Borders economy grows at twice Scotland's national rate

NEW figures released yesterday by Scottish Enterprise Borders show the Borders' economy growing at almost twice the rate of the Scottish average.

According to data prepared by the research consultancy Experian, the Borders economy grew at a rate of 3.6 per cent per annum, compared to about 2 per cent for the Scottish economy as a whole.

But the research also found lagging productivity levels in the region, ascribed to the Borders' relative lack of high-growth industries such as financial and business services, and communications. The lag was seen as affecting wage levels in the region, which continue to be lower than the Scottish average.

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The report also showed higher-than-average levels of economic activity, with 79 per cent of people in the Borders economically active, compared to 75 per cent for Scotland. The unemployment rate for the Borders is just 1.4 per cent compared with 2.5 per cent for Scotland.

Hugh Tasker, chairman of SE Borders, said the findings were an early indication that the Borders economy was enjoying a renaissance.

"Our traditional industries of agriculture, textiles and forestry are adapting and modernising in line with global market conditions while there is a greater emphasis on high-value employment and higher wage levels," he argued.

"We are beginning to reap the rewards of our investment but we cannot be complacent. The Experian report also highlights several areas which could limit future economic growth.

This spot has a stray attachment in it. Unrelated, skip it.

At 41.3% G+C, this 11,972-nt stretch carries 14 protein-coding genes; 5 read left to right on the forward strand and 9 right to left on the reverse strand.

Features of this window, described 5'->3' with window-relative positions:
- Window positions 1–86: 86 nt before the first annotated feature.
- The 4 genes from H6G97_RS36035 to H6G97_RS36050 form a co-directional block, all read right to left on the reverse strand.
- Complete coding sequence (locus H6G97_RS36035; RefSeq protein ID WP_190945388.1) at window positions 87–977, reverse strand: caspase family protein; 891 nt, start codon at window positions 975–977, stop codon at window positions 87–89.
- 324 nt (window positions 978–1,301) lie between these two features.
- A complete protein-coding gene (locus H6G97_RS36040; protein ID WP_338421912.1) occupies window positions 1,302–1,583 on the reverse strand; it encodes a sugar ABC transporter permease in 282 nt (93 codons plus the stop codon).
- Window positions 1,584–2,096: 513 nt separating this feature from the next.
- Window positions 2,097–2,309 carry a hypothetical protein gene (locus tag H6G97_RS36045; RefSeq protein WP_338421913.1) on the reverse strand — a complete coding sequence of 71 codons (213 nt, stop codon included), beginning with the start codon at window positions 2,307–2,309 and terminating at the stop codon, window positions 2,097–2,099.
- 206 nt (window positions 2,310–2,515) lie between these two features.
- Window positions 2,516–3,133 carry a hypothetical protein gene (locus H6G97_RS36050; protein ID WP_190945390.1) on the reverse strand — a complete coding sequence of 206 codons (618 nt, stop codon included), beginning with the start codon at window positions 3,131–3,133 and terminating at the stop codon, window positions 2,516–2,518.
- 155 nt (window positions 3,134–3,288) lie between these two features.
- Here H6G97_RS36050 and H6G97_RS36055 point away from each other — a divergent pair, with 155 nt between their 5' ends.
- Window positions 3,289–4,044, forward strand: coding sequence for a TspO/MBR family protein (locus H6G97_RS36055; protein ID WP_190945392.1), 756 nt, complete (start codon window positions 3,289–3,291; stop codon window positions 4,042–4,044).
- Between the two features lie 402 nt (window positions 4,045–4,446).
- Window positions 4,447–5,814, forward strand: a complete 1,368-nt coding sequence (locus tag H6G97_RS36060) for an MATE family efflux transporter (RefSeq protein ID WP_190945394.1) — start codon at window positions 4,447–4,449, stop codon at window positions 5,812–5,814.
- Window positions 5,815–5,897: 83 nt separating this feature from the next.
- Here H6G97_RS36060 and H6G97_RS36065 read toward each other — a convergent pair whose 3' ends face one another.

"We must focus on the region's key industries which have the biggest potential for growth, in order to overcome these challenges by boosting productivity, attracting new high-value employment and generating greater prosperity for the people and businesses of the region."

Tasker also referred to SE Borders' annual report, published yesterday, which boasted of 213 new business start-ups through Business Gateway, 50 new ventures in rural areas, 397 participants in occupational training programmes funded by SE Borders, and 76 companies participating in workforce development programmes to boost productivity and increase skills of the local workforce.

David Gass, the senior director of operations for SE Borders, said: "We have also begun to see real progress in our efforts to develop more links within the wider region and developing projects in our priority industries.

"By continuing to focus on these areas, we aim to attract new investment and employment opportunities for the region which will help to increase productivity levels; attract new people to live and work here; and increase prosperity across the region.

Last month, the Iranian firm Jahan Cashmere reversed a long-standing trend of textile factory closures, by announcing that it was creating up to 60 jobs in a cashmere "de-hairing" factory in Kelso.

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